LN2FR – Methodologies for Translating Legal Norms into Formal Representations (full day)
Using symbolic logic or similar methods of knowledge representation to formalise legal norms is one of the most traditional goals of legal informatics as a scientific discipline. More than mere theoretical value, this approach is also connected to promising real-world applications involving, e.g., the observance of legal norms by highly automated machines or even the (partial) automatisation of legal reasoning, leading to new automated legal services. Albeit the long research tradition on the use of logic to formalise legal norms – be it by using classic logic systems (e.g., first-order logic), be it by attempting to construct a specific system of logic of norms (e.g., deontic logic) –, many challenges involved in the development of an adequate methodology for the formalisation of concrete legal regulations remain unsolved. This includes not only the choice of a sufficiently expressive formal language or model, but also the concrete way through which a legal text formulated in natural language is to be translated into the formal representation. The workshop LN2FR seeks to explore the various challenges connected with the task of using formal languages and models to represent legal norms in a machine-readable manner.
CALL FOR PAPERS
The submission deadline has been extended! All interested applicants are invited to submit short (5-9 pages) or long (10-14 pages) papers (written in English) following the LNCS format. We will also accept already published papers (10-14 pages) for review and presentation only; in this case, please indicate this and add a link to biliographical information on the paper on its front page. If an already published paper is accepted, only its link will be included in the proceedings. The submission deadline is November 10th 2022. This is the strict deadline. Contributions submited after this deadline will have to be rejected. Papers can be submitted here.
Possible subjects include (but are not limited to):
- Knowledge representation methods applicable to legal norms (especially traffic rules), including different types of (deontic) logic or comparable formalisms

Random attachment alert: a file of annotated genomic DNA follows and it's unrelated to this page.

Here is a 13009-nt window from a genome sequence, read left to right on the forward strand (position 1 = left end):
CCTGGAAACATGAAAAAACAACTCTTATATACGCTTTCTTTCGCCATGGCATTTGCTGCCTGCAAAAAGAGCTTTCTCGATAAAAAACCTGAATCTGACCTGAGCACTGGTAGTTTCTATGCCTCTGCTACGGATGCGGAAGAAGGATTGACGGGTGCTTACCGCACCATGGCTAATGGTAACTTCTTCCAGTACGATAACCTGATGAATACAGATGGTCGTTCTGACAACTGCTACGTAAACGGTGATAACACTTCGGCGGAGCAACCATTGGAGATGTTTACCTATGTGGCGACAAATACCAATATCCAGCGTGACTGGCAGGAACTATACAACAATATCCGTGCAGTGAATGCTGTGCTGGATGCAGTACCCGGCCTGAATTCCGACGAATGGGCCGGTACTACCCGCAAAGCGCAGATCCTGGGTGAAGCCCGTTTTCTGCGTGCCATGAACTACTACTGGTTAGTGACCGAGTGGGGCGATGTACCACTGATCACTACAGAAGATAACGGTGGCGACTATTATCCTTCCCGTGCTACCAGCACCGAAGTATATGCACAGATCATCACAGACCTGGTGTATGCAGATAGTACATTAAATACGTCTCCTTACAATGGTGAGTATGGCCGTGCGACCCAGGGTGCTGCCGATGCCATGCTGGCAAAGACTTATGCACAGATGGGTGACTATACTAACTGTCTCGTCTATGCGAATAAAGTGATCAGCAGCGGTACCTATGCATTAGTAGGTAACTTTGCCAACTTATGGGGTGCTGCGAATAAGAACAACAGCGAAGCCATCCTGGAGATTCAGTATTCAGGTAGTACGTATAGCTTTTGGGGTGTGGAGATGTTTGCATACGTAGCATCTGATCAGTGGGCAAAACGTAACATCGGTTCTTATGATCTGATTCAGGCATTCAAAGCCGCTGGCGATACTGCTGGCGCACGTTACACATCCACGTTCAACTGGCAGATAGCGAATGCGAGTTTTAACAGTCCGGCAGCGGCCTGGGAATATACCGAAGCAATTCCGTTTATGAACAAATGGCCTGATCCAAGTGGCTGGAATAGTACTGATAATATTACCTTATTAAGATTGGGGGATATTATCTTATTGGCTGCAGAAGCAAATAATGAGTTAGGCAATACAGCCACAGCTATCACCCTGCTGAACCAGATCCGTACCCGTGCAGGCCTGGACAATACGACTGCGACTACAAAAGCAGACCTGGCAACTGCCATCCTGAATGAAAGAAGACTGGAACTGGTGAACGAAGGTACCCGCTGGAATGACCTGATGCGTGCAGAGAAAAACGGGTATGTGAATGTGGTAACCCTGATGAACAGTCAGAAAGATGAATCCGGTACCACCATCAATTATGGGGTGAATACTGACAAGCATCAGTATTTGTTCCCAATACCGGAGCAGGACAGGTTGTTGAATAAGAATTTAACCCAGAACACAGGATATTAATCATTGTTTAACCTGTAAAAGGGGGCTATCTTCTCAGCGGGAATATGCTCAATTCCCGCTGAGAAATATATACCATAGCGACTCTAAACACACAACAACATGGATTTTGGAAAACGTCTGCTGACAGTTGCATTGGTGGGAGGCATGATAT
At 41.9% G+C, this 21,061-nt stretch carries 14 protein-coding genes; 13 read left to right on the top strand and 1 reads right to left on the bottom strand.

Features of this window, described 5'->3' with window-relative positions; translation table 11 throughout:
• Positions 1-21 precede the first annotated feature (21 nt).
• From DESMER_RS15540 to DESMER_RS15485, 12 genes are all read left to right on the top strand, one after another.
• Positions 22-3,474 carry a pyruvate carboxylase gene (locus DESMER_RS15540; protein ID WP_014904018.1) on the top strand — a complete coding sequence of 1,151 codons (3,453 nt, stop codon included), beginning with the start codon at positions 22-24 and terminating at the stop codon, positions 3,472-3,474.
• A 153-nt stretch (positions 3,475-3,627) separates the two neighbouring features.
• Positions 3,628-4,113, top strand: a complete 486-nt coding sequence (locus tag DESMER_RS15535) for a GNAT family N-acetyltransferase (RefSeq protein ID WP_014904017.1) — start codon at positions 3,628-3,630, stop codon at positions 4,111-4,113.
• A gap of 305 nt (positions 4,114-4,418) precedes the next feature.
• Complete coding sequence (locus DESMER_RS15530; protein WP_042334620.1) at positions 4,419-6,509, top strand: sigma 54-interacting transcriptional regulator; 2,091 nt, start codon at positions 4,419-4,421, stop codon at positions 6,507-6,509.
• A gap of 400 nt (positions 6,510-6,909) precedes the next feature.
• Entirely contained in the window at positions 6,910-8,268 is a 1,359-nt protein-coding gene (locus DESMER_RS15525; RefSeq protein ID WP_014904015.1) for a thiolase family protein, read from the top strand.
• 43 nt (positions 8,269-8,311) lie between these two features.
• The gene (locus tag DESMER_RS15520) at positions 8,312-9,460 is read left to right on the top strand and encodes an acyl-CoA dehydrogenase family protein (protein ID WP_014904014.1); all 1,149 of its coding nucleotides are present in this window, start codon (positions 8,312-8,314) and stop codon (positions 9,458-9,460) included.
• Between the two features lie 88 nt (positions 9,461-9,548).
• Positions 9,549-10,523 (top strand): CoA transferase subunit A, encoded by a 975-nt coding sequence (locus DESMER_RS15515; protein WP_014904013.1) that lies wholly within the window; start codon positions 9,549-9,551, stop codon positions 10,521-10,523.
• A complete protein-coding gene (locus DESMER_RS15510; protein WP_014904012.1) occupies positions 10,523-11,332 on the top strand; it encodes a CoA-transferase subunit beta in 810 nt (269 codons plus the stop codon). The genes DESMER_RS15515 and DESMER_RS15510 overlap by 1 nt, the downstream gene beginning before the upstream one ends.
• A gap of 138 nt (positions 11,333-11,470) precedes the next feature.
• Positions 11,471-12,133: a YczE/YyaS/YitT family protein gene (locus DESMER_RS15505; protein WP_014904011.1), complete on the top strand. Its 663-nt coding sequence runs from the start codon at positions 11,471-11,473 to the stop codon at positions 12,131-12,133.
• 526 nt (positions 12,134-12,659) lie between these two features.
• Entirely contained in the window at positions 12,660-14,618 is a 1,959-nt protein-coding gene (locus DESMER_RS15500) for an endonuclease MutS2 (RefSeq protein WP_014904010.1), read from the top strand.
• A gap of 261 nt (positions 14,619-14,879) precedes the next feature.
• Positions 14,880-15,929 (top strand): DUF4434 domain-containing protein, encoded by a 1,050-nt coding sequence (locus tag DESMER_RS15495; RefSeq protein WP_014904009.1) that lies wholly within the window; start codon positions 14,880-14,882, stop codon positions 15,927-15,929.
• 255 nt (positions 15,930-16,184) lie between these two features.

- Formalisation of rule-exceptions, rule-conflicts and/or contrary-to-duty obligations
- Formalisation of abstract legal concepts and basic principles of law (e.g., “human dignity”, “mutual respect”, “care”, “danger”, “trust”)
- Models and approaches to the practical implementation of law-formalisations (e.g., (legal) ontologies, LegalRuleML, PROLEG, reasoning engines, SAT-solvers)
- Models and approaches – including automated methods – to adequately ‘translate’ legal provisions (especially traffic rules) from natural language to a formal symbolism
- Legal and/or engineering challenges arising from the use of formal representation methods to formalise legal norms (especially traffic rules)
With respect to use cases and application scenarios, we particularly appreciate contributions which consider the formalisation of traffic regulations in the context of self-driving vehicles. As a common basis for the discussions in the workshop, please refer to this translation of the German Road Traffic Regulations (StVO), especially to the rules contained in sections 5 (Overtaking), 6 (Passing) and in Sign 295 (in annex 2).
The publication of the accepted papers (workshop–proceedings) is intended.
The Workshop LN2FR shall be held on December 14th, during the JURIX-2022-conference at Saarland University, Saarbrücken. Participants can register for the conference here. For general informations (location, accommodation etc.), see here.
Program Committee Members:
Mireille Hildebrandt (Vrije Universiteit Brussels (VUB), Belgium)
Livio Robaldo (Swansea University, UK)
Tom van Engers (University of Amsterdam, The Netherlands)
Burkhard Schäfer (University of Edinburgh, UK)
Adrian Paschke (Freie Universität Berlin and Fraunhofer FOKUS, Germany)
Nguyen Le Minh (JAIST, Japan)
Georg Borges (Saarland University, Germany)
Christoph Sorge (Saarland University, Germany)
Erich Schweighofer (Univeristy of Vienna, Austria)
Ken Satoh (National Institute of Informatics, Japan)
Sarah Lawsky (Northwestern University, USA)
Denis Merigoux (Centre Inria de Paris, France)
Diogo Sasdelli (Saarland University, Germany)
Submission due: November 10th
Notification: November 24th
Camera-ready due: December 1st